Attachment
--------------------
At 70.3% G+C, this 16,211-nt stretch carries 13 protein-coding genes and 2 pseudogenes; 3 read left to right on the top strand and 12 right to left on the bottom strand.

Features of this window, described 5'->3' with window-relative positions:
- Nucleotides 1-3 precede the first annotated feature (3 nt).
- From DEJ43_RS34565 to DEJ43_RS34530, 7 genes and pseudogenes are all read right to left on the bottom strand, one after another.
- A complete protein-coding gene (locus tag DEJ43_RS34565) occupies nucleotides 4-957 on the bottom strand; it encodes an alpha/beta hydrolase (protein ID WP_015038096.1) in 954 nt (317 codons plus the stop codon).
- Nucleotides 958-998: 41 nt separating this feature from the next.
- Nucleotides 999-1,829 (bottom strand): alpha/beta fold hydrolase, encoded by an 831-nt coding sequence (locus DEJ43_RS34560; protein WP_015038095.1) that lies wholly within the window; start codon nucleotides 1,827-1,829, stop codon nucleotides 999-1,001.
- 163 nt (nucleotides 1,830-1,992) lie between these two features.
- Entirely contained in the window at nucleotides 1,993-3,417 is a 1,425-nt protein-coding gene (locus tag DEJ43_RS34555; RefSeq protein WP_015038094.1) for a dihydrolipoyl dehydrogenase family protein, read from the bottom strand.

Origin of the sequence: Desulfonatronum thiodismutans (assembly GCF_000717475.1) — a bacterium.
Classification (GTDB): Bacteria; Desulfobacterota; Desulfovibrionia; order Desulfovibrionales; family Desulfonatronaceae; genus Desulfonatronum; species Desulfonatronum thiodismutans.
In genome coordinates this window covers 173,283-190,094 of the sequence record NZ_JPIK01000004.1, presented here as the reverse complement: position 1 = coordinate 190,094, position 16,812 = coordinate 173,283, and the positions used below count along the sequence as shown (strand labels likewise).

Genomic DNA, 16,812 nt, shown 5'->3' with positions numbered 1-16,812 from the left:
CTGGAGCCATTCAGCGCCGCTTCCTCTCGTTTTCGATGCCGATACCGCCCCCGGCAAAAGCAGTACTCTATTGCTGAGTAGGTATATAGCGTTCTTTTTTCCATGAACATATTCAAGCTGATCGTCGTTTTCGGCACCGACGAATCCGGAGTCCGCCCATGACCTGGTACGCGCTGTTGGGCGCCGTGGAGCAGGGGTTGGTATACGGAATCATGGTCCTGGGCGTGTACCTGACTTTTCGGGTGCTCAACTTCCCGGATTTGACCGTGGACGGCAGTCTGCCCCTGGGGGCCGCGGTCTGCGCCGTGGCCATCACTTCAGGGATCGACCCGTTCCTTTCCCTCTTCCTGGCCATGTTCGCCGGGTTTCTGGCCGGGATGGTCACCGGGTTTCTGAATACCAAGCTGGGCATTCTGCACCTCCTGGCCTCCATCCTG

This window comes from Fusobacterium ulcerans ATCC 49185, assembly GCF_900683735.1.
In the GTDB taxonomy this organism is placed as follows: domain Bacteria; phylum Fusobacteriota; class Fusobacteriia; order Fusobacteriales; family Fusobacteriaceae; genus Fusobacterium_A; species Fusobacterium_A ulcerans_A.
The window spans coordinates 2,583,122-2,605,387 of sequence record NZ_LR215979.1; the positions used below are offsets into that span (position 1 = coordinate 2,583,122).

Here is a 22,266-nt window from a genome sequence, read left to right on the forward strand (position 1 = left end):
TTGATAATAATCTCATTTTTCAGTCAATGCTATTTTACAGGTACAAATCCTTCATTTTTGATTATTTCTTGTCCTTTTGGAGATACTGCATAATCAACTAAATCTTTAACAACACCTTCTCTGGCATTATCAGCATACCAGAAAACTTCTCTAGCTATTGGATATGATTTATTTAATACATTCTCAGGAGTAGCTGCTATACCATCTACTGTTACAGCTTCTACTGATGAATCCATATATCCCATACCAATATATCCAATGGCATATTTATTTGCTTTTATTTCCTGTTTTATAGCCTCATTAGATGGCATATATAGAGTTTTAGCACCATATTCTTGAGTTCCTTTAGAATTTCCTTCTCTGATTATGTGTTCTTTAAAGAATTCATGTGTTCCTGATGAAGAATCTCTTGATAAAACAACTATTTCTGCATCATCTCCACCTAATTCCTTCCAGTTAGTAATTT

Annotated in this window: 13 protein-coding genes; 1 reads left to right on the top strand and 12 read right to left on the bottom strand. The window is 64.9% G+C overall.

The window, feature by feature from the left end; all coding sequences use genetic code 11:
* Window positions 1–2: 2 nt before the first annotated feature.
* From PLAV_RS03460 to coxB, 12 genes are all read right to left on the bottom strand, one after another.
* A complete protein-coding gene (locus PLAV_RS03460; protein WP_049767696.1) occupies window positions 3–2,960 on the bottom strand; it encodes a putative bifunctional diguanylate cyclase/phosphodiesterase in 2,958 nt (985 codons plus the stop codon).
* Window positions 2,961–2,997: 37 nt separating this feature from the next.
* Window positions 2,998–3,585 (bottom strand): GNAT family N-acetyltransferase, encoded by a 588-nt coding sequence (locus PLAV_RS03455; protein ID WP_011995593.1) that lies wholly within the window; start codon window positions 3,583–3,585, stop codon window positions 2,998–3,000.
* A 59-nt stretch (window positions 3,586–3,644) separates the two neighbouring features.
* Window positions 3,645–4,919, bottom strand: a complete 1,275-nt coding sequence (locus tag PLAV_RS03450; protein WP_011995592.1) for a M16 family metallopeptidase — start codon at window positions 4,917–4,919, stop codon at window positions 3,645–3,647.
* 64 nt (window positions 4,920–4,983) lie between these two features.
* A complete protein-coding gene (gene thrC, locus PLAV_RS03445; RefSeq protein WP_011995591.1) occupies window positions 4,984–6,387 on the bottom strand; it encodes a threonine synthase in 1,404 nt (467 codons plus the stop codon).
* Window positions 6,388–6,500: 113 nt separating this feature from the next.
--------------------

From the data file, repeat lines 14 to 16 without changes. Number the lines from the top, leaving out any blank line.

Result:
CTGGAGCCATTCAGCGCCGCTTCCTCTCGTTTTCGATGCCGATACCGCCCCCGGCAAAAGCAGTACTCTATTGCTGAGTAGGTATATAGCGTTCTTTTTTCCATGAACATATTCAAGCTGATCGTCGTTTTCGGCACCGACGAATCCGGAGTCCGCCCATGACCTGGTACGCGCTGTTGGGCGCCGTGGAGCAGGGGTTGGTATACGGAATCATGGTCCTGGGCGTGTACCTGACTTTTCGGGTGCTCAACTTCCCGGATTTGACCGTGGACGGCAGTCTGCCCCTGGGGGCCGCGGTCTGCGCCGTGGCCATCACTTCAGGGATCGACCCGTTCCTTTCCCTCTTCCTGGCCATGTTCGCCGGGTTTCTGGCCGGGATGGTCACCGGGTTTCTGAATACCAAGCTGGGCATTCTGCACCTCCTGGCCTCCATCCTG

This window comes from Fusobacterium ulcerans ATCC 49185, assembly GCF_900683735.1.
In the GTDB taxonomy this organism is placed as follows: domain Bacteria; phylum Fusobacteriota; class Fusobacteriia; order Fusobacteriales; family Fusobacteriaceae; genus Fusobacterium_A; species Fusobacterium_A ulcerans_A.